Shading: high
Saturation: medium
Flow: medium
Dry Time: 13 seconds

After seeing all of the amazing photos online of Franklin-Christoph's pens, especially the "ice" models, I knew I had to have one.  Never has a company impressed me as much with their unique designs as Franklin-Christoph has.  Of course this review isn't about the pen itself, (that will come soon!) but about the ink that I bought along with the pen.

Midnight Emerald is a fairly new ink to the Franklin-Christoph line, and is one that I'm convinced will be one of their best sellers in due time.  I likely wouldn't have given an ink of this shade a second glance if it hadn't been for seeing Jeff Abbot's post on The Pen Addict.  He'd bought the same pen I was interested in, and when I saw the way this ink looked in the barrel of an eyedropper-converted Model 40 Pocket, I knew I had to have it.

Arguably the best thing about Midnight Emerald is its incredible shading properties.  With my medium cursive italic nib, it lays down enough ink to give quite a nice variation in color.  Depending on the speed at which you write, the ink will go from a deep blueish-green to a lighter medium teal.  It isn't overly saturated, and flows wet, but not so wet as to drown out the variations in color.  It doesn't feather at all on your standard fountain pen friendly papers, and there's no ghosting or bleed to speak of.

Shortly after picking up a bottle of Midnight Emerald, I grabbed a sample of Noodler's Squeteague to see how it compared.  It's actually very close in comparison, but leans more green than blue, unlike Midnight Emerald which exhibits more blue than green.  A lot of folks also compare Midnight Emerald to Sailor Yama-dori, though I've not had the opportunity to do the comparison myself yet.  From the pictures in Jeff's post, I'd say they're very close.

Chromatography shows the ink to be comprised of a royal blue, brown-ish red, and yellow tones.  I was surprised to see very little green in the mix!

If you've not tried Midnight Emerald yet, you definitely should! Unfortunately, Franklin-Christoph doesn't do ink sampling, but if you're a fan of Yama-dori or Squeteague and want an ink with incredible shading, then it's worth picking up a bottle.  You can pick it up at franklin-christoph.com for $12.50/2oz.

Thanks for reading!
Lori

Ink Review: De Atramentis Hyacinth (Scented)

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De Atramentis Hyacinth (scented) - May 2015 Ink Drop
Pen: Lamy Al-Star 1.1 stub
Paper: Rhodia Dotpad 80gsm
Shading: low to moderate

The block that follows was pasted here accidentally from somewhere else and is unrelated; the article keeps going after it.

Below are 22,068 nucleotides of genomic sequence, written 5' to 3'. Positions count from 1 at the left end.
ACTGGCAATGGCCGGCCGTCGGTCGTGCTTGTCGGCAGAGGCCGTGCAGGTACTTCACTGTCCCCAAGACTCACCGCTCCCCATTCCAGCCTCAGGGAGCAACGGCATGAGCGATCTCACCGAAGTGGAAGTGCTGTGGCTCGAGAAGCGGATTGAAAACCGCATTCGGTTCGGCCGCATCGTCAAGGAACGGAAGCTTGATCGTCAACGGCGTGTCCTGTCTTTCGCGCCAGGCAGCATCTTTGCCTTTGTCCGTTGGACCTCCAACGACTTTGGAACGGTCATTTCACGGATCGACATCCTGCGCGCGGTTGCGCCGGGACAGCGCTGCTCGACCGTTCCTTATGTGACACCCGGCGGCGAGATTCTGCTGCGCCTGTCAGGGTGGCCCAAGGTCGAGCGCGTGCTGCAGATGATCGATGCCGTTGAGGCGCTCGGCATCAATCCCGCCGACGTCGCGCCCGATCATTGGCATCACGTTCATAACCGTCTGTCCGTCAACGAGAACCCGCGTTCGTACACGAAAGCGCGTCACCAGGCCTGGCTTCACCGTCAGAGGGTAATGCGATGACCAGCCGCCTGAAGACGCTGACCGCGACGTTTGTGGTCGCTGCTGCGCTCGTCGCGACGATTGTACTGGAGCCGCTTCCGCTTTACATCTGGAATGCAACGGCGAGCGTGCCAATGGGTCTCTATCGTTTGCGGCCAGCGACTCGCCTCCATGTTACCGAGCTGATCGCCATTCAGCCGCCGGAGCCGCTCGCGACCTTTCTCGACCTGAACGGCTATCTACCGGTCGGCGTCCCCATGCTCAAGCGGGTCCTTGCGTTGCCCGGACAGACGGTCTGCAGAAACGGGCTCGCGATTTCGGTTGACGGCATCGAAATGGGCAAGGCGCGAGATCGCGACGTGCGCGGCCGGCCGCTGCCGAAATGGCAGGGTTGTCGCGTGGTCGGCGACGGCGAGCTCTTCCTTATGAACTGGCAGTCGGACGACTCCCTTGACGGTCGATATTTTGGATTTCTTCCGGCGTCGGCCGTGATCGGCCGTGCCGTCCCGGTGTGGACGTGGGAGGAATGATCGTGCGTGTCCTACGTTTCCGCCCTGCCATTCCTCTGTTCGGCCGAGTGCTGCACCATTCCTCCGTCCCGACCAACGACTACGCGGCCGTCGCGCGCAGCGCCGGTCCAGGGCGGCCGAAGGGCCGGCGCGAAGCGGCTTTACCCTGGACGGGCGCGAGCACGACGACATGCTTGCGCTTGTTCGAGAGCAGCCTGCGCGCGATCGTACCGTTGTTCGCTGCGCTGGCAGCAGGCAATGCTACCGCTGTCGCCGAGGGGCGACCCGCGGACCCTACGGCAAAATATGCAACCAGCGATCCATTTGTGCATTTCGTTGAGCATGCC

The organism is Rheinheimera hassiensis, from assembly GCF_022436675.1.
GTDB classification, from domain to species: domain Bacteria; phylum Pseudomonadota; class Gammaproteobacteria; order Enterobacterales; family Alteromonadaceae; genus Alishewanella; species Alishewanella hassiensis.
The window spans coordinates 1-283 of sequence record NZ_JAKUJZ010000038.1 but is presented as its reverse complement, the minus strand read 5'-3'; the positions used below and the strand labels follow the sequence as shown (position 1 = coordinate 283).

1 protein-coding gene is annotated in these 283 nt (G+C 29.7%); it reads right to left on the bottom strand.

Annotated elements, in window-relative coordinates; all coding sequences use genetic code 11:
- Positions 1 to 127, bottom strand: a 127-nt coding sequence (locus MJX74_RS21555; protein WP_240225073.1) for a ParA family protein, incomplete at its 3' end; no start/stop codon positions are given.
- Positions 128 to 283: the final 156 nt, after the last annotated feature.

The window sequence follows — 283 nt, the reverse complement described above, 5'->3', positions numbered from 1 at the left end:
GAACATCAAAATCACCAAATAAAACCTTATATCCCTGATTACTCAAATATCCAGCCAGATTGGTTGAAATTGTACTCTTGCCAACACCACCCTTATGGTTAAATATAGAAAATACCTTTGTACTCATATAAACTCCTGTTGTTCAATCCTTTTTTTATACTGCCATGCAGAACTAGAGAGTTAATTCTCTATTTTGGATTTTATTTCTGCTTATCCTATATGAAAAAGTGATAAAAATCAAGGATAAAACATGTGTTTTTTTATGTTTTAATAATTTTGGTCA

Saturation: high
Flow: wet
Dry Time: 30 seconds w/1.1 stub; about 15 for a F

Once again, De Atramentis has wowed me with another one of their inks.  This time, it is 'Hyacinth,' which is from their line of scented fountain pen inks.  It was included in the May 2015 Goulet Ink Drop, which was themed "Wake Up and Smell the Roses."  An apt theme for this pollen-filled time of year.

Hyacinth is an amazingly bright and brilliant royal blue, that smells as if you've been walking through a flower shop filled with fresh flowers of the same name.  The color is such a brilliant blue, that I believe it would be a very suitable replacement for the ever-controversial Noodler's Baystate Blue.  The scent is very noticeable when writing and makes for a really pleasant experience.  Unfortunately, once the ink has been on the paper for a short while, the scent slowly fades; so it's meant mainly for the enjoyment of the writer and not the recipient of the letter.

The ink behaves quite well, as I've seen with most all of the De Atramentis inks I've used thus far.  This royal blue really pops off the page at you and even gives a bit of a red halo with heavier writing pens.  It doesn't have a ton of shading, but there is some.  Saturation is nice and high, which I really like, and the ink flows wet.  Dry time with my Lamy 1.1 stub was fairly high at 30 seconds, though not terrible for a stub.  For a regular F nib, it's about 15 seconds.

In comparison to other blue inks I have used (which are few currently), the closest in color is Lamy blue.  Keep in mind though, that this ink is worlds over more saturated and bright than Lamy blue, but the shade is fairly close.

This ink has inspired me to try more of the De Atramentis scented inks - if you have any suggestions please hit me up via Twitter, the comments below or the contact form.  I honestly just don't use a lot of blue inks, but if I were to use a blue that wasn't a blue-black, it would be something like Hyacinth.  The ink just pops out at you which is nice to see, and De Atramentis' standard line of inks are very easily maintained.  If you're interested in a bottle for yourself you can pick it up from Goulet or a similar retailer for $12.95.

Thanks for reading!
Lori